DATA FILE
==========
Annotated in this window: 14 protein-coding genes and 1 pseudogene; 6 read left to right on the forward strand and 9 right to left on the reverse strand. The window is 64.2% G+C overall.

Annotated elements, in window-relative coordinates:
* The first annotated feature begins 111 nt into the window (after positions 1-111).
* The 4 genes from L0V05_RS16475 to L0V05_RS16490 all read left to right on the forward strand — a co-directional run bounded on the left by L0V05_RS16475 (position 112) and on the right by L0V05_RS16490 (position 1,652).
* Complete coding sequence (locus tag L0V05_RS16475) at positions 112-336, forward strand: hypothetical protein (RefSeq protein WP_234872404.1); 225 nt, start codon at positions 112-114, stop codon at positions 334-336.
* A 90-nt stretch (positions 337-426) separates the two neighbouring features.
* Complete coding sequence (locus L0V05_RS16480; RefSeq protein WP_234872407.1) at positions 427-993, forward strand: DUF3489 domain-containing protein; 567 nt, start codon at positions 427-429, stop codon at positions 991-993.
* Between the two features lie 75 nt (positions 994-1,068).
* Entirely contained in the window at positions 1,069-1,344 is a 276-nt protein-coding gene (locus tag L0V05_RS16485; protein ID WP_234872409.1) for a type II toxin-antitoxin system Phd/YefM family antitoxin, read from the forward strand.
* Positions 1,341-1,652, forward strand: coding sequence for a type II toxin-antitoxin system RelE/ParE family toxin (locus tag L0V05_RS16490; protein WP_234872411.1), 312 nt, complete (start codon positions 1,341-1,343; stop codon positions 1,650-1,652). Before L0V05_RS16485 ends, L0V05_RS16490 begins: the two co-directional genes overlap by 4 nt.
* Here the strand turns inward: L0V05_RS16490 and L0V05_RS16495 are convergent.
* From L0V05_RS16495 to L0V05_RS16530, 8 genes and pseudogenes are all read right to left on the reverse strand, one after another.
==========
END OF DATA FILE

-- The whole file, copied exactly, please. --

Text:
Annotated in this window: 14 protein-coding genes and 1 pseudogene; 6 read left to right on the forward strand and 9 right to left on the reverse strand. The window is 64.2% G+C overall.

Annotated elements, in window-relative coordinates:
* The first annotated feature begins 111 nt into the window (after positions 1-111).
* The 4 genes from L0V05_RS16475 to L0V05_RS16490 all read left to right on the forward strand — a co-directional run bounded on the left by L0V05_RS16475 (position 112) and on the right by L0V05_RS16490 (position 1,652).
* Complete coding sequence (locus tag L0V05_RS16475) at positions 112-336, forward strand: hypothetical protein (RefSeq protein WP_234872404.1); 225 nt, start codon at positions 112-114, stop codon at positions 334-336.
* A 90-nt stretch (positions 337-426) separates the two neighbouring features.
* Complete coding sequence (locus L0V05_RS16480; RefSeq protein WP_234872407.1) at positions 427-993, forward strand: DUF3489 domain-containing protein; 567 nt, start codon at positions 427-429, stop codon at positions 991-993.
* Between the two features lie 75 nt (positions 994-1,068).
* Entirely contained in the window at positions 1,069-1,344 is a 276-nt protein-coding gene (locus tag L0V05_RS16485; protein ID WP_234872409.1) for a type II toxin-antitoxin system Phd/YefM family antitoxin, read from the forward strand.
* Positions 1,341-1,652, forward strand: coding sequence for a type II toxin-antitoxin system RelE/ParE family toxin (locus tag L0V05_RS16490; protein WP_234872411.1), 312 nt, complete (start codon positions 1,341-1,343; stop codon positions 1,650-1,652). Before L0V05_RS16485 ends, L0V05_RS16490 begins: the two co-directional genes overlap by 4 nt.
* Here the strand turns inward: L0V05_RS16490 and L0V05_RS16495 are convergent.
* From L0V05_RS16495 to L0V05_RS16530, 8 genes and pseudogenes are all read right to left on the reverse strand, one after another.